Green investments that support our transition to a low-carbon economy are urgently necessary for the health of both climate and people. The race to increase production of and access to renewable energy is central to this global transition, but so is improving human rights in the process.
As the EU Green Bonds Standard proposal published in June signals, we need stronger scrutiny over green investments. Investors can play a leading role in highlighting human rights risks and in urging investees to develop robust processes to identify and address them in their renewable energy operations. If investors take up this opportunity, they can help protect both the planet and people, and create a more just, safe, and sustainable world.
The EU Green Bonds Standard is a welcome start, as it requires minimum social safeguards in the form of respect for fundamental labour rights, which are key for a just transition. However, in its current form falls short in ensuring investors take all high-risk human rights issues into consideration.
According to reports received by the Business & Human Rights Resource Centre, renewable energy is now the industry with the third highest number of threats against human rights defenders worldwide. We have recorded 152 allegations of human rights abuses linked to renewable energy projects since 2010, with two-thirds of these allegations occurring just in the last two years. Most of the allegations are related to local and indigenous communities who live and work in areas where renewable energy projects operate who are too often subject to threats and intimidation, and are denied their right to provide free, prior, and informed consent to projects on their lands. While this trajectory is concerning, there is still time for intervention before the industry becomes tainted by these abusive practices.
Investors can help renewable energy companies focus on a fast and fair transition – one that tackles climate change without abusing human rights. A new briefing from the Business & Human Rights Resource Centre provides investors with snapshot overviews of the main human rights risks and strategic engagement opportunities for wind, solar, bioenergy, geothermal, and hydropower investments. It outlines four key questions investors can bring to companies:
1. Does the company have a publicly available commitment to respect human rights that refers to internationally recognised human rights norms?
2. Does the company have a human rights due diligence process in place to identify and address salient human rights risks before they become abuses?
3. Does the company provide a grievance mechanism to workers and community members when rights abuses occur, as outlined by Principle 31 of the UN Guiding Principles on Business and Human Rights?
4. Does the company expect its suppliers and business partners to adhere to the same human rights standards, and does it include this expectation in contracts and agreements?Abuse allegations surface in every region of the world and across each of the sub-sectors of renewable energy development. In Indonesia’s central Java, for example, when communities living downstream from the construction of the Baturraden geothermal power plant protested over contamination of local water sources, 24 people were detained and several were beaten by Indonesian authorities. On the other side of the world, several indigenous community members in Oaxaca, Mexico faced intimidation and death threats after they expressed opposition to wind farms in the region.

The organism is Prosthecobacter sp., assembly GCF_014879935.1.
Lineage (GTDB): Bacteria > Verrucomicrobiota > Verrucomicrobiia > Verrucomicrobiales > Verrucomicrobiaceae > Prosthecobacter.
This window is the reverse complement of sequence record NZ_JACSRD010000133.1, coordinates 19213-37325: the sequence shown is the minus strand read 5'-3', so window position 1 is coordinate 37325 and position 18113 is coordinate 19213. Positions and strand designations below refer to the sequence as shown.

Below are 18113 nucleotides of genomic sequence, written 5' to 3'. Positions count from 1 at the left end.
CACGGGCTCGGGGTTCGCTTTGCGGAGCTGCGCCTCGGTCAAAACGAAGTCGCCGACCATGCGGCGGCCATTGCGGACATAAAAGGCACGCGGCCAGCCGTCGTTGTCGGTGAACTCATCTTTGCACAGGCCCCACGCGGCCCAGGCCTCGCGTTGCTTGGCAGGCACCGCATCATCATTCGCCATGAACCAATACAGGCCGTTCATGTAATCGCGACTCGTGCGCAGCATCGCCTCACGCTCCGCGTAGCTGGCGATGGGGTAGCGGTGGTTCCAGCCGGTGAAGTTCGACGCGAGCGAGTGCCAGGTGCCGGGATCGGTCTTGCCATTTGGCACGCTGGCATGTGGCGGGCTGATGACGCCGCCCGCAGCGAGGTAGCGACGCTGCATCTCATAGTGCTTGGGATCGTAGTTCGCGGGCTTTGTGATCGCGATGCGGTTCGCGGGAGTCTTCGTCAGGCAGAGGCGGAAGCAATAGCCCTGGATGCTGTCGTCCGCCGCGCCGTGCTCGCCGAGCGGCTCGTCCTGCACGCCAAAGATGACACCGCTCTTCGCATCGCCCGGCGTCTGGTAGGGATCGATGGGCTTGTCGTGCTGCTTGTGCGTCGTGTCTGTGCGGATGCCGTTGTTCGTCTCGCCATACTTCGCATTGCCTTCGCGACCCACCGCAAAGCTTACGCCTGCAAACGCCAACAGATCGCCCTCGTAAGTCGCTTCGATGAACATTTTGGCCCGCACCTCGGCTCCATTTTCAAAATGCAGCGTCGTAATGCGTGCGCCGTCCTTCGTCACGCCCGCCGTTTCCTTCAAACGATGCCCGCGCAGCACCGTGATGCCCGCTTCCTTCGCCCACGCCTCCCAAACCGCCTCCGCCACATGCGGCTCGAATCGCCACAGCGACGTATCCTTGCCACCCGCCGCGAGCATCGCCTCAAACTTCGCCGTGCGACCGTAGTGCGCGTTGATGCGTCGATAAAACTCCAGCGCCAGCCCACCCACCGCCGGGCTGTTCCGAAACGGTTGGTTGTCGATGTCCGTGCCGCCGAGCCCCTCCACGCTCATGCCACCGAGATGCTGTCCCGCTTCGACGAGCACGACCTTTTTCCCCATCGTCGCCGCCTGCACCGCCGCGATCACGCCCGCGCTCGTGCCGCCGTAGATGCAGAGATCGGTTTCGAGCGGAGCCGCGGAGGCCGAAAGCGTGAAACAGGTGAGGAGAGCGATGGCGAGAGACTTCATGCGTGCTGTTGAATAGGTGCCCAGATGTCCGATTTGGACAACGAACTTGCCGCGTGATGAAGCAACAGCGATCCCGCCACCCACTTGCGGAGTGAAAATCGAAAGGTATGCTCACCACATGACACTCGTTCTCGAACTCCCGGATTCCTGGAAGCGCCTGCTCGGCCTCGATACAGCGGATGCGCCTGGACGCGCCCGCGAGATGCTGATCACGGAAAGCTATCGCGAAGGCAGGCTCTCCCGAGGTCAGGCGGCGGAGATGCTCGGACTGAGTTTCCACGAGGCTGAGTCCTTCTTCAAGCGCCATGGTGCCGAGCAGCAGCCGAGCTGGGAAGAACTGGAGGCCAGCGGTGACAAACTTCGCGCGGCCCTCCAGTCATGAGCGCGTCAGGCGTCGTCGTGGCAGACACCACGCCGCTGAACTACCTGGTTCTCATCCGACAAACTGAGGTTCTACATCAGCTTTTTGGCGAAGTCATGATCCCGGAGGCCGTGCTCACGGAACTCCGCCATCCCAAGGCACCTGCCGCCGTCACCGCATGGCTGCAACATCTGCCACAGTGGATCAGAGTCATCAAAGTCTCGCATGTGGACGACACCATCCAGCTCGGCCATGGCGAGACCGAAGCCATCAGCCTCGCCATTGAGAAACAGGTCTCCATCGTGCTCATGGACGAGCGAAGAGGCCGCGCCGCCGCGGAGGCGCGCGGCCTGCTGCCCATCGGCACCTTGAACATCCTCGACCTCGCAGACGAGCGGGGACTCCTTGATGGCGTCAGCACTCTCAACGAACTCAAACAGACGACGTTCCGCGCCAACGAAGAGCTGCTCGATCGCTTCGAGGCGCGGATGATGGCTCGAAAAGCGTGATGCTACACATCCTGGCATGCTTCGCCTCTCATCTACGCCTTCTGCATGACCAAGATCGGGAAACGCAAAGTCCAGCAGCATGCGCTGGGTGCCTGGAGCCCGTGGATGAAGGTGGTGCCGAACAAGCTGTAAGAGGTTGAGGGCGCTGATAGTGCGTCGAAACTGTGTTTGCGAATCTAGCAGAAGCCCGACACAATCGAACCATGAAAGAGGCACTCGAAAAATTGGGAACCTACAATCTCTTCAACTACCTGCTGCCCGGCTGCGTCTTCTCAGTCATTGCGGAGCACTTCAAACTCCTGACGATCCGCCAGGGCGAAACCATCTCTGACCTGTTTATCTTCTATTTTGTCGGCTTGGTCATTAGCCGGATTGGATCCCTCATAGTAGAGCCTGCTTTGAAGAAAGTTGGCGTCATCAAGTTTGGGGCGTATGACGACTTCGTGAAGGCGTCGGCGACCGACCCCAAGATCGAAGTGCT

Leaving human rights risks unaddressed can lead to negative impacts on broader climate change goals, as projects may be delayed or cancelled when workers or local communities challenge company abuses. In Kenya, the planned Kinangop Wind Park was cancelled after local communities protested, claiming they were not adequately informed or consulted and that there were not measures in place for providing relocation or compensation to those who would be most affected. Kinangop Wind Park Limited, claimed KES 31 billion (USD 308 million) in damages against the Kenyan government. In July 2018 a London court dismissed the charges.
These types of project delays or cancellations can impact investments in renewable energy projects or component manufacturers, and can also have ramifications further down the supply chain when end-user energy purchases in tech and other industries are not able to access the clean energy supplies they increasingly rely on.
A handful of companies have already started to implement practices to ensure respect for human rights. For example, Danish wind energy company Orsted has signed the Just Transition Pledge to guarantee fundamental labour rights throughout its operations. Canada’s W Dusk Energy adopted an indigenous-owned model which embeds respect for local communities’ rights at the core of its solar and wind power projects.
Mainstreaming renewable energy and respecting human rights as the industry matures and diversifies should not be considered mutually exclusive or competing priorities. Investors should engage with companies to heed the warning signs that have been documented so far, and make it clear that ignoring human rights abuses in the short term can magnify long term consequences for their investments, their ESG commitments, and our shared climate goals.
Phil Bloomer is Executive Director of the Business & Human Rights Centre and Fiona Reynolds is CEO of the Principles for Responsible Investment (PRI).